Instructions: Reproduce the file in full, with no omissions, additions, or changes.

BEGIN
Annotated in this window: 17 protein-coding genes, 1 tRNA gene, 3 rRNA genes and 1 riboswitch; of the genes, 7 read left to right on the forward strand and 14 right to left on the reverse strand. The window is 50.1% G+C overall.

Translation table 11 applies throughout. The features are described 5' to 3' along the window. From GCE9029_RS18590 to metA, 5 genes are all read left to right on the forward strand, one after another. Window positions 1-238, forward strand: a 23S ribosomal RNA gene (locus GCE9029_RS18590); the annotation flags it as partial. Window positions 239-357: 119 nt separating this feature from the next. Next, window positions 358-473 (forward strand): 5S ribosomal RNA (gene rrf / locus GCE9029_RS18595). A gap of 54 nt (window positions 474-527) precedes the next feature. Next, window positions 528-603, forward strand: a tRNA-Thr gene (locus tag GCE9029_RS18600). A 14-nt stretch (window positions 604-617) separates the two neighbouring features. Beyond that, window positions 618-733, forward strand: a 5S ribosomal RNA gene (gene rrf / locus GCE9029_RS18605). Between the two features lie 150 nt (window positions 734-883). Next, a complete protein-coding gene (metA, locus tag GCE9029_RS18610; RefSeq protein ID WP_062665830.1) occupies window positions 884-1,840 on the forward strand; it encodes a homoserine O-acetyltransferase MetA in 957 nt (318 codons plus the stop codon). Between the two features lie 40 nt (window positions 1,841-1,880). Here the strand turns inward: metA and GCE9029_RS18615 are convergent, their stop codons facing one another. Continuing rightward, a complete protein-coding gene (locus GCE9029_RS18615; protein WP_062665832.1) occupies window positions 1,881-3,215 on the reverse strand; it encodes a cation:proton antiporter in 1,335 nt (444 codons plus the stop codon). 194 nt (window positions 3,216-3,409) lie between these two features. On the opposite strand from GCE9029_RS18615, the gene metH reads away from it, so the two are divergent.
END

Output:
Annotated in this window: 17 protein-coding genes, 1 tRNA gene, 3 rRNA genes and 1 riboswitch; of the genes, 7 read left to right on the forward strand and 14 right to left on the reverse strand. The window is 50.1% G+C overall.

Translation table 11 applies throughout. The features are described 5' to 3' along the window. From GCE9029_RS18590 to metA, 5 genes are all read left to right on the forward strand, one after another. Window positions 1-238, forward strand: a 23S ribosomal RNA gene (locus GCE9029_RS18590); the annotation flags it as partial. Window positions 239-357: 119 nt separating this feature from the next. Next, window positions 358-473 (forward strand): 5S ribosomal RNA (gene rrf / locus GCE9029_RS18595). A gap of 54 nt (window positions 474-527) precedes the next feature. Next, window positions 528-603, forward strand: a tRNA-Thr gene (locus tag GCE9029_RS18600). A 14-nt stretch (window positions 604-617) separates the two neighbouring features. Beyond that, window positions 618-733, forward strand: a 5S ribosomal RNA gene (gene rrf / locus GCE9029_RS18605). Between the two features lie 150 nt (window positions 734-883). Next, a complete protein-coding gene (metA, locus tag GCE9029_RS18610; RefSeq protein ID WP_062665830.1) occupies window positions 884-1,840 on the forward strand; it encodes a homoserine O-acetyltransferase MetA in 957 nt (318 codons plus the stop codon). Between the two features lie 40 nt (window positions 1,841-1,880). Here the strand turns inward: metA and GCE9029_RS18615 are convergent, their stop codons facing one another. Continuing rightward, a complete protein-coding gene (locus GCE9029_RS18615; protein WP_062665832.1) occupies window positions 1,881-3,215 on the reverse strand; it encodes a cation:proton antiporter in 1,335 nt (444 codons plus the stop codon). 194 nt (window positions 3,216-3,409) lie between these two features. On the opposite strand from GCE9029_RS18615, the gene metH reads away from it, so the two are divergent.